Duncan is a 23-year-old mechanic. He's a lively man who likes cracking jokes with friends to cheer everyone up. Duncan is the second born in a family of six and he is married with two children. He lives in a rented house at his local center with his family. He completed his high school studies but did not proceed to college because of a lack of school fees. He has always had to do a lot to take care of his siblings and provide for their needs, like school fees. Duncan learned mechanical skills from his local center by watching what the mechanics there were doing. He now hopes to study mechanical engineering to improve his skills but he is unable because of the financial burden he has of taking care of his siblings and young family. Despite this, he is still hopeful that he will manage to do so in the future. Two days ago, Duncan was involved in a severe accident and sustained a fracture on his right leg. He was riding a motorcycle in the evening from his place of work when it lost control and fell into a ditch. He was rushed to a nearby health facility for immediate care from where he was referred to our hospital. An X-Ray confirmed a right femur fracture. He also has chest pains hence needing hospital admission for management and to plan for his surgery. He is unable to walk, has pain, and feels all he can do is lie in bed and wait for help. Fortunately, surgeons at our medical partner can help. On October 8th, Duncan will undergo a fracture repair procedure, called an open reduction and internal fixation. This surgery will relieve him of the pain and help him walk again. Now, our medical partner, African Mission Healthcare Foundation, is requesting $1145 to fund this procedure. Duncan says, “We are facing a difficult moment as a family, my parents cannot find money to buy food for the family without my assistance. There’s nothing else that matters other than seeing my family happy. I want to get healed and go back home to support their needs.”
Ar is a 28-year-old man who lives with his wife, three sons, and two daughters in a refugee camp. Originally from Burma, his family fled to Thailand 20 years ago due to civil war. His children attend school, except for his youngest daughter, who is not yet old enough. His wife is a homemaker and Ar works as a day laborer when work is available. Ar's family shared that, in addition to his day laborer pay, they receive a monthly cash card from The Border Consortium to purchase food in the refugee camp. Overall, the family's total monthly income is just enough to cover their basic needs. On September 2nd, Ar climbed a tamarind tree to pick tamarinds fruit. When the branch he was standing on suddenly broke, he fell and landed on his right arm and experienced pain in his back. He visited the camp hospital that day, and the medic initially determined that his arm was not broken. Due to recent positive COVID-19 cases in the refugee camp, Ar could not be immediately referred to the local hospital for further testing and was kept for observation at the camp hospital. When the pain in Ar's back and arm did not subside the next day, the medic referred Ar to the local hospital. After receiving a negative COVID-19 test, Ar was finally able to visit the hospital on September 6th, where he received an X-ray for his arm and a blood test for a second COVID-19 test. The X-ray revealed that his upper right arm is broken. With the help of our medical partner, Burma Children Medical Fund (BCMF), Ar will undergo surgery on September 8th to reset his fractured bones and ensure proper healing. The procedure will enable Ar to continue working in the future. BCMF is requesting $1,500 to fund this procedure. Ar shared, "I am scared to receive surgery. But I was told that I will not be able to work using my right arm if I do not receive surgery, so I gave my consent to the doctor. I hope that I will be able to work again after I receive treatment."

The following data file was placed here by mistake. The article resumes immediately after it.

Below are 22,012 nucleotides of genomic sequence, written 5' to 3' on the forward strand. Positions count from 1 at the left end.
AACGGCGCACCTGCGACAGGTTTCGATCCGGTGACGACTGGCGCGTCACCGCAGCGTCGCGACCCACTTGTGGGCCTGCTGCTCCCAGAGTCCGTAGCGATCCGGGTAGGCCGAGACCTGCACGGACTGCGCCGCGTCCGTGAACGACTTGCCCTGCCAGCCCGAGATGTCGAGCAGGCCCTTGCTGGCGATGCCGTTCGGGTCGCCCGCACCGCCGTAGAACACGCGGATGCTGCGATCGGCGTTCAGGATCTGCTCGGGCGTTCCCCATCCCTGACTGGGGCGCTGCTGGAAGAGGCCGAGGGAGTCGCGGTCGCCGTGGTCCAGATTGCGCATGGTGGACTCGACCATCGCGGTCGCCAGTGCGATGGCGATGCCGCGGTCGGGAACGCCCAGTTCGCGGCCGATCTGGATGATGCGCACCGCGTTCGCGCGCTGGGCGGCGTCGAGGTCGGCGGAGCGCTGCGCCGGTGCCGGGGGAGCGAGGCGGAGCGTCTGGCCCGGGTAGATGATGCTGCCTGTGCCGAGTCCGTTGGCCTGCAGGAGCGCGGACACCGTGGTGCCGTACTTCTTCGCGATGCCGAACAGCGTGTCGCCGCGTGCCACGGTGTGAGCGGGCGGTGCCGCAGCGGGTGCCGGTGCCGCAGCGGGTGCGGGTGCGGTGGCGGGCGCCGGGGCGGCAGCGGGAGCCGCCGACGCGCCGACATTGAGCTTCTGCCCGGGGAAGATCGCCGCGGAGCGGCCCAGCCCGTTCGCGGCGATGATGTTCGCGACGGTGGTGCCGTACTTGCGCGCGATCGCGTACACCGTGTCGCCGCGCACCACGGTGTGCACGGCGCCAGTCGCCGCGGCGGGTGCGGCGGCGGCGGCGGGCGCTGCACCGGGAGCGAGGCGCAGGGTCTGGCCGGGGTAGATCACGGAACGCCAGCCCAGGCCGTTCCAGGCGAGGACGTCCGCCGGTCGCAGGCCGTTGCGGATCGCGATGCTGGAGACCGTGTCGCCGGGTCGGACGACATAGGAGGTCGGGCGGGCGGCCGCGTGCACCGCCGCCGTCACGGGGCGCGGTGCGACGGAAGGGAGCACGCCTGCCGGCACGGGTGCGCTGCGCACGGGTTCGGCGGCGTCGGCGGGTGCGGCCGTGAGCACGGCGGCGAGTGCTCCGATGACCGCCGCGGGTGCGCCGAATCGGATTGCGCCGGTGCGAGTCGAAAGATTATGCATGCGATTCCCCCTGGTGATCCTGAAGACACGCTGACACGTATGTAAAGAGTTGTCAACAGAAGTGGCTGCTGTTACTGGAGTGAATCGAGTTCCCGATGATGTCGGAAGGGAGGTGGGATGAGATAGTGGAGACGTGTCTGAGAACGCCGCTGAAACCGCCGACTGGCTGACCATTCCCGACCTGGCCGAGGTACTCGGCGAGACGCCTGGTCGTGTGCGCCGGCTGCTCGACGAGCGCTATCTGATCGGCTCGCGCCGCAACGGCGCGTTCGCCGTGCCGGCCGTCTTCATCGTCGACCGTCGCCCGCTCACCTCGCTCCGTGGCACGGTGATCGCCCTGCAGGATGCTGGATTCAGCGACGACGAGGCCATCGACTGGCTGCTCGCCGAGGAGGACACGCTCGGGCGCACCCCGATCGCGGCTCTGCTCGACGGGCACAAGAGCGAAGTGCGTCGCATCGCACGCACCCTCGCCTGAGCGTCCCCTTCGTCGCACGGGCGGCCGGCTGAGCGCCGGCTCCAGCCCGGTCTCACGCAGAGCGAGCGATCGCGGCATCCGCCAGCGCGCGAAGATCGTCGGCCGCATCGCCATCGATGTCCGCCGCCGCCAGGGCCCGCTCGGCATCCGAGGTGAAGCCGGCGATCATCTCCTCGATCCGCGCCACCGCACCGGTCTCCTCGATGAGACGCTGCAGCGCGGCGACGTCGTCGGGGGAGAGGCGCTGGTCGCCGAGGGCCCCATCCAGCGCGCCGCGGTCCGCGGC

Victor is a newborn baby and the youngest child in a family of six children. His parents are both casual laborers who sell groceries for a living. When Victor and his mom arrived home from the hospital after his birth, he was crying often and his mother and aunt became concerned. They examined him and noticed that his stomach was swollen and he was not able to pass his stool. Upon examination, he was scheduled for an urgent colostomy surgery the next day. Fortunately, our medical partner, African Mission Healthcare (AMH) is helping Victor to receive treatment. On August 11th, he will undergo surgery at AMH's care center. Now, AMH is requesting $1,152 to fund Victor's life-saving procedure and care. Victor’s mother shared, “Victor’s condition is a big blow to us. It’s new to us and what’s worrying is that he cannot survive without surgery being done and we are not in a position to cater for that.”